Natural gas alone covers more than 20% of the world’s energy needs.
It is used as an energy source in several fields such as:
– The manufacture of electricity.
– Individual and collective heating.
– Individual and collective hot water.
– Industry (foundries, plastic manufacturing, etc…).
– Automotive sector.
– Combustion batteries.
What is the state of the reserves? What treatment does it undergo before reaching the consumer?
What is the origin of the gas ?
According to some scientists, natural gas results from the decomposition of animal and plant remains, such as plankton. According to this theory, the action of bacteria combined with the pressure created by the accumulation of sediment on the surface and the heat underground has transformed organic waste into fossil fuels such as coal, oil and gas.
Over time, much of the gas would have been located in porous rocks, forming gigantic reservoirs or deposits, enclosed in the subsoil and covered by layers of impermeable rock, with some deposits containing millions of cubic metres.
The detection of deposits.
In order to locate and determine the capacity of sources, man uses modern high-tech tools such as:
Remote sensing satellites.
The universal tracking system (GPS).
The principle of seismic reflection.
Earth-based research: The principle of reflection seismics is that the layers of rock underground reflect sound, which allows us to obtain an acoustic image of the subsurface using very sophisticated computer tools.
These sound sources are artificial, and sent underground with drills or vibrating trucks.
The shock waves travel through the earth’s crust and are reflected by sensors installed on the surface of the earth.
Research at sea: Research at sea is carried out on the same principle but in a different way.
The sound waves are emitted by cannons that send compressed air, steam or water to the bottom, the pressure waves thus created penetrate the sea floor and are reflected in hydrophones attached to a cable towed by the research vessel.
In both cases, this data is computer-processed to produce three-dimensional digital images of the rock formations, images that can reveal the existence of deposits.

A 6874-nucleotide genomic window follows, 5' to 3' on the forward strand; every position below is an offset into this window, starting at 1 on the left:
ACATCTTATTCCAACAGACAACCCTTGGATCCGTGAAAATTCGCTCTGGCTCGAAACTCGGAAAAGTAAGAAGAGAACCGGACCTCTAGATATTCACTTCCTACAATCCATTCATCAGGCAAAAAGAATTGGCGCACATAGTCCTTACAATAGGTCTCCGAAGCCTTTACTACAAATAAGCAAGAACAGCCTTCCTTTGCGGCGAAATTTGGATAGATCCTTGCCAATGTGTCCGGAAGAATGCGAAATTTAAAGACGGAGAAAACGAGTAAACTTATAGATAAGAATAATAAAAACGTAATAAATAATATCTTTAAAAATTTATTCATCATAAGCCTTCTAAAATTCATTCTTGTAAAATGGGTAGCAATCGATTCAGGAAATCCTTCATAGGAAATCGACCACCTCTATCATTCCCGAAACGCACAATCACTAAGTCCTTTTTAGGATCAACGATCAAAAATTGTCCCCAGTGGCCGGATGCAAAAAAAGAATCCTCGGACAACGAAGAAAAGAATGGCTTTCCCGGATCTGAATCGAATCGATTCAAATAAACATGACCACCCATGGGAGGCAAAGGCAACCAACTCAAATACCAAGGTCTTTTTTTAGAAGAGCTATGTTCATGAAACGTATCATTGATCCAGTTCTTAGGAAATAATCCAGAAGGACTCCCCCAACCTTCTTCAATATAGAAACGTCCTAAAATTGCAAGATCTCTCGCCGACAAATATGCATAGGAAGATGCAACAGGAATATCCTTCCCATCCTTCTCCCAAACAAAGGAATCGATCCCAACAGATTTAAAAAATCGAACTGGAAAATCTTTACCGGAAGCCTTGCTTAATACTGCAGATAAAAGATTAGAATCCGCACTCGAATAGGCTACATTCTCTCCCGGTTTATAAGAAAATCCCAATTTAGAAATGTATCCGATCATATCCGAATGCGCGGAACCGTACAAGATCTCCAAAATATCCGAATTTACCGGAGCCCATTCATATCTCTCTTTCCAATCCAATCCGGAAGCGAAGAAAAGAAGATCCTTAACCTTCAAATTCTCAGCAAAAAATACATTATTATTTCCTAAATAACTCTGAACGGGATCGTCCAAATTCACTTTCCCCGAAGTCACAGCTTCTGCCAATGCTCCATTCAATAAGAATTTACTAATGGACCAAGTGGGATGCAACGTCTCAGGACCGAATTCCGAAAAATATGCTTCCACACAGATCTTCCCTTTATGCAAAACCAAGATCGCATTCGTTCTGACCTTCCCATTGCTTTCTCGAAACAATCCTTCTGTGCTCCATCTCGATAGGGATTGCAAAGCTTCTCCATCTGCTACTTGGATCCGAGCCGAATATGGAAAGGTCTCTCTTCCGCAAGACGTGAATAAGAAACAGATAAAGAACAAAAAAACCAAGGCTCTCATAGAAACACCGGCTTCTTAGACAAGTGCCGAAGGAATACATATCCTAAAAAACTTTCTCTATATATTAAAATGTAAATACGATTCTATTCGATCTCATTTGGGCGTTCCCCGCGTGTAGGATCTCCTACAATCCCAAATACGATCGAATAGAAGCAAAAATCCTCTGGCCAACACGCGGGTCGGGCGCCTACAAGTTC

The size of the deposits or the quantity available
In order not to invest unnecessarily, it is essential to assess the quantity of gas available, so the reservoir must contain enough gas to pay for the extraction work.
Geologists then measure the pressure using pressure gauges, the volume is more difficult to obtain, to do this there is a technique, let a certain amount of gas escape after making a first reading and then measure again once the defined volume released, the difference between the two readings allows to assess the size of the reservoir.
Image, The gas path
From source to consumer – Distillation
After extraction the gas is piped to a refinery, where it is cleaned, the cleaning process consists of removing all undesirable elements such as: carbon dioxide, hydrogen sulphide, sulphur dioxide and water vapour, which can corrode the gas pipelines.
The gas is then distilled at a very low temperature, to remove certain parts of it: nitrogen, which is non-combustible, helium, butane, ethane and propane. The final product consists essentially of pure methane, (a very combustible, odourless and colourless gas), which without any other modification we call natural gas.
Preparation for domestic use.
In order to use the gas at home without any risk, a pungent smelling composition is added for immediate detection in case of a leak.
Transport of gas in tanks of all sizes
In order to facilitate transport, the gas is liquefied by cooling it down to very low temperatures. Butane and propane often end up in the composition of liquefied petroleum gas (LPG), which everyone knows in cylinders of all sizes from camping size to individual tanks in areas not supplied with natural gas, as well as fuel for vehicles, public transport buses, trucks, tractors and other agricultural machinery.
In the chemical industry, butane and propane gas are also used in the manufacture of plastics, solvents and syntetic fibres, etc…